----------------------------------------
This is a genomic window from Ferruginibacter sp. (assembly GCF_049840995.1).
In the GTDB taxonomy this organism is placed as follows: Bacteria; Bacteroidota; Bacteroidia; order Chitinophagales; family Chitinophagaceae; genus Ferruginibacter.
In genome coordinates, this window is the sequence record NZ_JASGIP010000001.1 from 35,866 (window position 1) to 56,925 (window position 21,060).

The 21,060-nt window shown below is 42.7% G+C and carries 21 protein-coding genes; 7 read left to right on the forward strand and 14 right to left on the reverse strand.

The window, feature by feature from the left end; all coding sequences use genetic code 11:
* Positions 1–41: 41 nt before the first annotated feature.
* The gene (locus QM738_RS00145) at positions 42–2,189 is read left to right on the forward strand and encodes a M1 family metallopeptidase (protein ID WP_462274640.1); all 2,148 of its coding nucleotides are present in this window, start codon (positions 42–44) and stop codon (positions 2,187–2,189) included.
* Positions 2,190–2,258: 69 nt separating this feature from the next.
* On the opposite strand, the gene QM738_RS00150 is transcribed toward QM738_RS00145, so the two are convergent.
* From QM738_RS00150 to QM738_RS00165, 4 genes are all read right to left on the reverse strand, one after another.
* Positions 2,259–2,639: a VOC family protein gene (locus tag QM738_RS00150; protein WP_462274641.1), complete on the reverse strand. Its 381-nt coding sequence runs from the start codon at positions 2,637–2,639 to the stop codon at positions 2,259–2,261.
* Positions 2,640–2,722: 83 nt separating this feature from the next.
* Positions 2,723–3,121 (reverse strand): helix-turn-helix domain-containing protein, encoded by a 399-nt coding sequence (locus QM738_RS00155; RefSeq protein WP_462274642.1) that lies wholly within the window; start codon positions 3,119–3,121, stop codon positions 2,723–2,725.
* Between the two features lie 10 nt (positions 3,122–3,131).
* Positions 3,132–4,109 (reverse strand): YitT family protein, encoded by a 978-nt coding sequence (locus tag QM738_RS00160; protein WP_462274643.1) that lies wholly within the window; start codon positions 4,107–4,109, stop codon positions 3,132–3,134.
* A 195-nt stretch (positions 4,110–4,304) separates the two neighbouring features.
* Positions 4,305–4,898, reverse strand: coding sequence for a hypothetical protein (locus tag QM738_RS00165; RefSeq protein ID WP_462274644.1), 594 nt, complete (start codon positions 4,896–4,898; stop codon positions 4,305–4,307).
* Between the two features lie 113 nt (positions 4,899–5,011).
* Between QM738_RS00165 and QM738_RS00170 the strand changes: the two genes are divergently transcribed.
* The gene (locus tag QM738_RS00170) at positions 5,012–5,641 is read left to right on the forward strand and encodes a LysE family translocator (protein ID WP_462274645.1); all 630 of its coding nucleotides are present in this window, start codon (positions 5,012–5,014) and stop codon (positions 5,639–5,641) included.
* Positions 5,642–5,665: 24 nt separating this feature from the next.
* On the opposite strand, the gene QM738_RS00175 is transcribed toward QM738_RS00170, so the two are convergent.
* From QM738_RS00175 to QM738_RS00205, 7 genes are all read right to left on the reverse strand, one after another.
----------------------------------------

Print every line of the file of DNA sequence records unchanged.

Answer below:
This is a genomic window from Ferruginibacter sp. (assembly GCF_049840995.1).
In the GTDB taxonomy this organism is placed as follows: Bacteria; Bacteroidota; Bacteroidia; order Chitinophagales; family Chitinophagaceae; genus Ferruginibacter.
In genome coordinates, this window is the sequence record NZ_JASGIP010000001.1 from 35,866 (window position 1) to 56,925 (window position 21,060).

The 21,060-nt window shown below is 42.7% G+C and carries 21 protein-coding genes; 7 read left to right on the forward strand and 14 right to left on the reverse strand.

The window, feature by feature from the left end; all coding sequences use genetic code 11:
* Positions 1–41: 41 nt before the first annotated feature.
* The gene (locus QM738_RS00145) at positions 42–2,189 is read left to right on the forward strand and encodes a M1 family metallopeptidase (protein ID WP_462274640.1); all 2,148 of its coding nucleotides are present in this window, start codon (positions 42–44) and stop codon (positions 2,187–2,189) included.
* Positions 2,190–2,258: 69 nt separating this feature from the next.
* On the opposite strand, the gene QM738_RS00150 is transcribed toward QM738_RS00145, so the two are convergent.
* From QM738_RS00150 to QM738_RS00165, 4 genes are all read right to left on the reverse strand, one after another.
* Positions 2,259–2,639: a VOC family protein gene (locus tag QM738_RS00150; protein WP_462274641.1), complete on the reverse strand. Its 381-nt coding sequence runs from the start codon at positions 2,637–2,639 to the stop codon at positions 2,259–2,261.
* Positions 2,640–2,722: 83 nt separating this feature from the next.
* Positions 2,723–3,121 (reverse strand): helix-turn-helix domain-containing protein, encoded by a 399-nt coding sequence (locus QM738_RS00155; RefSeq protein WP_462274642.1) that lies wholly within the window; start codon positions 3,119–3,121, stop codon positions 2,723–2,725.
* Between the two features lie 10 nt (positions 3,122–3,131).
* Positions 3,132–4,109 (reverse strand): YitT family protein, encoded by a 978-nt coding sequence (locus tag QM738_RS00160; protein WP_462274643.1) that lies wholly within the window; start codon positions 4,107–4,109, stop codon positions 3,132–3,134.
* A 195-nt stretch (positions 4,110–4,304) separates the two neighbouring features.
* Positions 4,305–4,898, reverse strand: coding sequence for a hypothetical protein (locus tag QM738_RS00165; RefSeq protein ID WP_462274644.1), 594 nt, complete (start codon positions 4,896–4,898; stop codon positions 4,305–4,307).
* Between the two features lie 113 nt (positions 4,899–5,011).
* Between QM738_RS00165 and QM738_RS00170 the strand changes: the two genes are divergently transcribed.
* The gene (locus tag QM738_RS00170) at positions 5,012–5,641 is read left to right on the forward strand and encodes a LysE family translocator (protein ID WP_462274645.1); all 630 of its coding nucleotides are present in this window, start codon (positions 5,012–5,014) and stop codon (positions 5,639–5,641) included.
* Positions 5,642–5,665: 24 nt separating this feature from the next.
* On the opposite strand, the gene QM738_RS00175 is transcribed toward QM738_RS00170, so the two are convergent.
* From QM738_RS00175 to QM738_RS00205, 7 genes are all read right to left on the reverse strand, one after another.